One method for producing high levels of the IL-11 polypeptides of the invention from mammalian cells involves the construction of cells containing multiple copies of the heterologous IL-11 gene. The heterologous gene can be linked to an amplifiable marker, e.g., the dihydrofolate reductase (DHFR) gene for which cells containing increased gene copies can be selected for propagation in increasing concentrations of methotrexate (MTX) according to the procedures of Kaufman & Sharp, J. Mol. Biol., (1982) supra. This approach can be employed with a number of different cell types. Alternatively, the IL-11 cDNA and drug resistance selection gene (e.g., DHFR) may be introduced into the same vector. A preferred vector for this approach is pEMC2B1.
For example, the pXM vector containing a IL-11 gene in operative association with other plasmid sequences enabling expression thereof and the DHFR expression plasmid pAdA26SV(A) 3 (Kaufman & Sharp, Mol. Cell Biol., 3(9):1598-1608 (1983) can be co-introduced into DHFR-deficient CHO cells, DUKX-BII, by calcium phosphate coprecipitation and transfection.
Alternatively, the pEMC-2B1 vector containing the IL-11 gene in operative association with other plasmid sequences enabling expression thereof is introduced into DHFR-deficient CHO cells, DUKX-BII, by protoplast fusion and transfection. The IL-11 gene and DHFR marker gene are both efficiently expressed when IL-11 is introduced into pEMC2B1. The IL-11 gene may be introduced into pMT2 as previously mentioned and the resultant vector used in place of pXM/IL-11 and pAdA26SV(A)3.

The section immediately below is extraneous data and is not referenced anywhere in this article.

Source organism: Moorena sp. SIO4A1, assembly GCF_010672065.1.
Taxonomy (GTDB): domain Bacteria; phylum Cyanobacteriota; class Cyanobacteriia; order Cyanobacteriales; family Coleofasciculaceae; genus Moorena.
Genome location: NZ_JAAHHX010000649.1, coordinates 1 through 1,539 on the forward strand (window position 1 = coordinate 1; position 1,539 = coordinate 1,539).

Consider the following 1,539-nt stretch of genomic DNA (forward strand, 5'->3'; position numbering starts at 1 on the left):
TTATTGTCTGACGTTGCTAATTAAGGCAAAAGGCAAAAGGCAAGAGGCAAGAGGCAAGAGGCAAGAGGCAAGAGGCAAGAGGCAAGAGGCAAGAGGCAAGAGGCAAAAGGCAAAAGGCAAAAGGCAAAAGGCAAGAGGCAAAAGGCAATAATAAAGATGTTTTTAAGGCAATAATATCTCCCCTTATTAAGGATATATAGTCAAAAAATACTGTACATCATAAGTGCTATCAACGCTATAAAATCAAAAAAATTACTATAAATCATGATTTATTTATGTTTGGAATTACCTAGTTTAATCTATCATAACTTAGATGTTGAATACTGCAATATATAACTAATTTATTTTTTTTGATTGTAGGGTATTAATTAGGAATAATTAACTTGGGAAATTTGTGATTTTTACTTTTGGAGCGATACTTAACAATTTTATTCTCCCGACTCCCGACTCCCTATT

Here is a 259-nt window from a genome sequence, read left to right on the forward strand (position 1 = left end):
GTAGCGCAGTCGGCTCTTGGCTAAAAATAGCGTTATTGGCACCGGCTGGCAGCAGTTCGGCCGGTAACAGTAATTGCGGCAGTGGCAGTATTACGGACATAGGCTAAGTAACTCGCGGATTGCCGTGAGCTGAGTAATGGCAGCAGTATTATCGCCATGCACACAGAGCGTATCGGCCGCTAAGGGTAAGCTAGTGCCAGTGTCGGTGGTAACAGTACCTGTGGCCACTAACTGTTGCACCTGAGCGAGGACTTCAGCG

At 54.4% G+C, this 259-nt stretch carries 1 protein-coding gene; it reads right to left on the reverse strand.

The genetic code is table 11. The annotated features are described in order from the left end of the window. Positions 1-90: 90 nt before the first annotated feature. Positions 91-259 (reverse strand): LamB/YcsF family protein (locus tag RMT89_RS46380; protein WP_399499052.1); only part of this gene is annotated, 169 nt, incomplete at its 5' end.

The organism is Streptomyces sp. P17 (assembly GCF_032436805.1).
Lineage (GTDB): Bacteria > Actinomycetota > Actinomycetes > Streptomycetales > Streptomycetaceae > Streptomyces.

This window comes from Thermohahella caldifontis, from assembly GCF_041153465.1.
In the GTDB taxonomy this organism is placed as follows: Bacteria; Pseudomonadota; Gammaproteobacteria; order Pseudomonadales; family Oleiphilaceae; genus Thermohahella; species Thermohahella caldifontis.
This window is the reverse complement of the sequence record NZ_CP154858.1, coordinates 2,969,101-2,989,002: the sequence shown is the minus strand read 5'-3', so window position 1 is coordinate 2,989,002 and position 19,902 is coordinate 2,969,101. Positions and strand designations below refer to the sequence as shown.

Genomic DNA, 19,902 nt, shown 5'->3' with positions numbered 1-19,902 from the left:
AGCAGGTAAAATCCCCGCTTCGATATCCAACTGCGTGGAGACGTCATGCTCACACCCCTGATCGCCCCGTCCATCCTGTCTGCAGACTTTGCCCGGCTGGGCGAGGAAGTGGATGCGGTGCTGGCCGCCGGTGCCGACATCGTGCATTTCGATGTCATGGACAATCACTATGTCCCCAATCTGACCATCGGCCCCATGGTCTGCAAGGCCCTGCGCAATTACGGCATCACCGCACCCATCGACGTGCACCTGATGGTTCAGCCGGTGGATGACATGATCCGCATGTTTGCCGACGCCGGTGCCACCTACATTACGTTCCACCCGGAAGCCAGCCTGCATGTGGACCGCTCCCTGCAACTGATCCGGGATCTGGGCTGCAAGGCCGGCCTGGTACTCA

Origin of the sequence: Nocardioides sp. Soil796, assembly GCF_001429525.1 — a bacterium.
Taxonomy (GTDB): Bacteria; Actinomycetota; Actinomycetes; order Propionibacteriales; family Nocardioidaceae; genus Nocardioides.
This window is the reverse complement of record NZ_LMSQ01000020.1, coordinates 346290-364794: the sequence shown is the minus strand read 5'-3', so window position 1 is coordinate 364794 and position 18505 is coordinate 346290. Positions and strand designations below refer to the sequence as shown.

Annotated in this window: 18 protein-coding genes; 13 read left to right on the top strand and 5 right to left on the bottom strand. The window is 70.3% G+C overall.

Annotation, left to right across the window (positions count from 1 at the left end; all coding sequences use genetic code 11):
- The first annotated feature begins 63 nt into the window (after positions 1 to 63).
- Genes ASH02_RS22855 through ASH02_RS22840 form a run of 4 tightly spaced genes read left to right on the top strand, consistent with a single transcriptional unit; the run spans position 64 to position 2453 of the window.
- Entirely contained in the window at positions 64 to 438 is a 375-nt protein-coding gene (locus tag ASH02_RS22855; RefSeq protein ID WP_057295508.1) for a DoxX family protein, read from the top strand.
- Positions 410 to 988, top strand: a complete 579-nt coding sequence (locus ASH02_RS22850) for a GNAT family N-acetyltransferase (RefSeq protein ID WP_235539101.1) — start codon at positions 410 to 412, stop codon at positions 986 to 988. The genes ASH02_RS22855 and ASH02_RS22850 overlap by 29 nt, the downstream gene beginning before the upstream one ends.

DHFR expressing transformants are selected for growth in alpha media with dialyzed fetal calf serum. Transformants are checked for expression of IL-11 by bioassay, immunoassay or RNA blotting and positive pools are subsequently selected for amplification by growth in increasing concentrations of MTX (sequential steps in 0.02, 0.2, 1.0 and 5 uM MTX) as described in Kaufman et al, Mol. Cell Biol., 5:1750 (1983). The amplified lines are cloned, and biologically active IL-11 polypeptide expression is monitored by the T1165 assay. IL-11 polypeptide expression is expected to increase with increasing levels of MTX resistance.
In any of the expression systems described above, the resulting cell lines can be further amplified by appropriate drug selection, resulting cell lines recloned and the level of expression assessed using the T1165 assay described herein.
The IL-11 expressing CHO cell lines can be adapted to growth in serum-free medium. Homogeneous IL-11 can be isolated from conditioned medium from the cell line using methods familiar in the art, including techniques such as lectin-affinity chromatography, reverse phase HPLC, FPLC and the like.
Methylcellulose cell cultures were established in 35 mm Lux suspension culture dishes (#5221R, Nunc, Inc. Naperville, Ill.).
5-Fluorouracil (5-FU) (Adria Laboratories, Columbia, Ohio) was administered intravenously through the tail veins of 10 to 15 week old female BDF1 mice ARS Sprague Dawley, Indianapolis, Ind.! at 150 mg/kg body weight T. Suda et al, J. Cell. Physiol., 117:308-318 (1983) and G. S. Hodgson et al, Nature, 281:381-382 (1979)!. Single cell suspensions were prepared from pooled femurs or spleens of three mice. Light density (<1,077) mononuclear cells were collected from the interface of Ficoll-Paque after centrifugation at 400 g. After overnight adherence of these cells to plastic dishes, nonadherent mononuclear (bone marrow and spleen) cells were harvested 2 and 5 days after 5-FU injection, respectively.